How the Innocence Project is Helping Those Wrongly Convicted of a Crime

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A couple of decades ago, if someone was wrongly convicted of a crime there was little that could be done once the appeals process had been exhausted.

Now, with more sophisticated forms of technology such as DNA testing to help identify suspects and provide substantial evidence, DNA evidence is being used not only to convict people, but also to exonerate those who have been wrongly convicted in the past, with the help of the Innocence Project.

What is the Innocence Project?

The Innocence Project began in 1992, as a legal clinic involving law students at Yeshiva University in New York City.

It is now a not-for-profit organisation that has expanded throughout the US, and across the world.

There are Innocence Projects in the UK, the Netherlands, Canada and New Zealand.

More recently, the Innocence Project has been operating at a number of universities in Australia, including Griffith University in Queensland, and the University of Technology, Sydney.

The founders of the Innocence Project, Barry C. Scheck and Peter J. Neufeld, wanted not only to help people who had been wrongly convicted, but also hoped the project’s work would show up weaknesses in the criminal justice system, and lead to reform.

How does it work?

The Innocence Project is staffed by qualified criminal lawyers, law students, and university faculty.

Convicted prisoners who believe they are innocent can apply to the project for a review of their case.

There are certain criteria that need to be met in order for a case to be considered by the Innocence Project:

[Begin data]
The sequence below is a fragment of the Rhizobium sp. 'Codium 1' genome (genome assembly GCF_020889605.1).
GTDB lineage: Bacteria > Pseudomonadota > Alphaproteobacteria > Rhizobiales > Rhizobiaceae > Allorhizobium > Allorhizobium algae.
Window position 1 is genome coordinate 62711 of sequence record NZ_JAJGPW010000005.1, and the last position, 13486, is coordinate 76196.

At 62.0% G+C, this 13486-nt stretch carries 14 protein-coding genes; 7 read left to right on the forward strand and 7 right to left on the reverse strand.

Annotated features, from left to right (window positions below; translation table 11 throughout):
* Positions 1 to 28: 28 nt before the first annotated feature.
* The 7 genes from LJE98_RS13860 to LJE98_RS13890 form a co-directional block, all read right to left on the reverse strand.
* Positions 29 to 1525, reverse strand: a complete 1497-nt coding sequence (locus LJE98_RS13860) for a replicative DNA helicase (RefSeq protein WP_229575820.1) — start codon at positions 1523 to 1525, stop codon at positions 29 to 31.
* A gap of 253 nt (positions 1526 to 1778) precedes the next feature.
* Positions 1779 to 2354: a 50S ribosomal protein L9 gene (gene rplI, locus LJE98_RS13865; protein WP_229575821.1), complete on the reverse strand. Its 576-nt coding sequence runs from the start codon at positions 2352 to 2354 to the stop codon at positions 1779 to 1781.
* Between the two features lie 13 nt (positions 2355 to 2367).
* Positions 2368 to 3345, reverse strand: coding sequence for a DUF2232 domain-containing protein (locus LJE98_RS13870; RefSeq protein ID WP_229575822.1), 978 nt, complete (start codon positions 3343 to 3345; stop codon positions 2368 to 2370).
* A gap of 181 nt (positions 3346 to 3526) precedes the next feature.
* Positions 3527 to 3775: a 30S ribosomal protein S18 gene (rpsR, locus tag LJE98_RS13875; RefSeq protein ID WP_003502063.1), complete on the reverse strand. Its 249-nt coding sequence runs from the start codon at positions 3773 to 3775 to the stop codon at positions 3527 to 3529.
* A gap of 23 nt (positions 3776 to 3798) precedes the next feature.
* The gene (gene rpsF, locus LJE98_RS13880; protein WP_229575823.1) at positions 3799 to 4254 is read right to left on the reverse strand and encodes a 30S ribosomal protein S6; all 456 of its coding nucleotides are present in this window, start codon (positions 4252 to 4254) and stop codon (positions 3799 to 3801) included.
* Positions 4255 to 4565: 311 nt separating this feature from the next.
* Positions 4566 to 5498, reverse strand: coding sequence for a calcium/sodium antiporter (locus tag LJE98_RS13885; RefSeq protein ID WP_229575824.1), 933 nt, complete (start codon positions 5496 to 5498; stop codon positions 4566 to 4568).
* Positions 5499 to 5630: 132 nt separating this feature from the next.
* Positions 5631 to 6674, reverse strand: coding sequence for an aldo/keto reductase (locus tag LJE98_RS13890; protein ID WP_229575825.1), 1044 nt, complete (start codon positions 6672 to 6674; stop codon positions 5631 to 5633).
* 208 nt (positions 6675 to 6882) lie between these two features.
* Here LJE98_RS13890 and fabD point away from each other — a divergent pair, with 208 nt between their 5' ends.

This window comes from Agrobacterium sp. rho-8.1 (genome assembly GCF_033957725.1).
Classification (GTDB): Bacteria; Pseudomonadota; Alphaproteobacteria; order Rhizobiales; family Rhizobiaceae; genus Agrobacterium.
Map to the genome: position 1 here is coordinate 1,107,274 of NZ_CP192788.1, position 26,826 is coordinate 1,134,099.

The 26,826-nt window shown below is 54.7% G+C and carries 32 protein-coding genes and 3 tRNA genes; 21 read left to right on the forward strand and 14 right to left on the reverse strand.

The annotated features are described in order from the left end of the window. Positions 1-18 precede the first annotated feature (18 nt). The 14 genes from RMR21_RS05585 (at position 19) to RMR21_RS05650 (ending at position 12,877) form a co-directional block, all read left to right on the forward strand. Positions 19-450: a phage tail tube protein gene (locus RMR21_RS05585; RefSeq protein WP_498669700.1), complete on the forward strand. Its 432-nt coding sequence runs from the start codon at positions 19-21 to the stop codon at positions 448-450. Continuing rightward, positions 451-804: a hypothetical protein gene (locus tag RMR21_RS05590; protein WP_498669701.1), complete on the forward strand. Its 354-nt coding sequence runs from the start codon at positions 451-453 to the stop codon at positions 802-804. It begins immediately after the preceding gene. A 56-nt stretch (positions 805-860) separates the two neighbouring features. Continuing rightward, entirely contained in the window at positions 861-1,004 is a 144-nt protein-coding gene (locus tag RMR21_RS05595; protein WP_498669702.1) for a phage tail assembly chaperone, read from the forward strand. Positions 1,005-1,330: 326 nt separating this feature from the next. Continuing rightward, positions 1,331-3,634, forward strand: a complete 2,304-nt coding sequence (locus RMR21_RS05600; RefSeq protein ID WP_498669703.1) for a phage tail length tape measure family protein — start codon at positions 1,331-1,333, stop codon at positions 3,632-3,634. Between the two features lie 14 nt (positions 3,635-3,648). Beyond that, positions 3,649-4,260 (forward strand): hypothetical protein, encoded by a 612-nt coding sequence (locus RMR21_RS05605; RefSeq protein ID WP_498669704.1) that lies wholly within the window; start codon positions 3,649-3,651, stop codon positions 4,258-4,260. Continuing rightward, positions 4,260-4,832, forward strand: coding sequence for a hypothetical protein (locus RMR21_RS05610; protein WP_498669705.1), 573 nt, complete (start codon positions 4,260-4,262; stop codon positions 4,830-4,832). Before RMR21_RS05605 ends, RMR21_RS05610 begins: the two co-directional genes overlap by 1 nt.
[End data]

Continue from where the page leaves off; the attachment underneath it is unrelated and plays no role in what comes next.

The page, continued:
• The applicant needs to have been through the court process and convicted
  • The appeals period has to have expired
  • The prisoner needs to believe they are innocent, rather than wanting to appeal the length of the sentence, or hoping to have the conviction overturned on a technicality
  • If a sexual offence is involved, there needs to have been no admission of sexual contact

Once a case has been accepted, the team investigates, and arranges for any re-testing of evidence for DNA.

Depending on the results, and if it can be proven that the convicted person is innocent, the team will then work to have the conviction overturned, and the prisoner released.

How successful is the Innocence Project?

The Innocence Project has had a great deal of success in the US, with more than 300 prisoners being freed, including a number who were facing the death penalty.

Many of these prisoners had been in jail for over a decade before it was found they were wrongly convicted of a crime they didn’t commit.

Here in Australia, only one conviction has been successfully overturned as a result of the work of the Innocence Project.

At least two major problems are faced by the innocence project here in Australia.

The first is funding – the project is entirely funded by philanthropic grants. It receives no government funding.

The second is the problem of gaining access to evidence held by the police, which has in many cases been destroyed or just gone missing.

Students and staff at a number of universities continue to work on the Innocence Project here on a limited basis.

It is unfortunate the project receives no government funding, and that unlike the US, it is so difficult to access evidence from past cases.

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Ugur Nedim

Ugur Nedim

Ugur Nedim is an Accredited Criminal Law Specialist with 25 years of experience as a Criminal Defence Lawyer. He is the Principal of Sydney Criminal Lawyers®.

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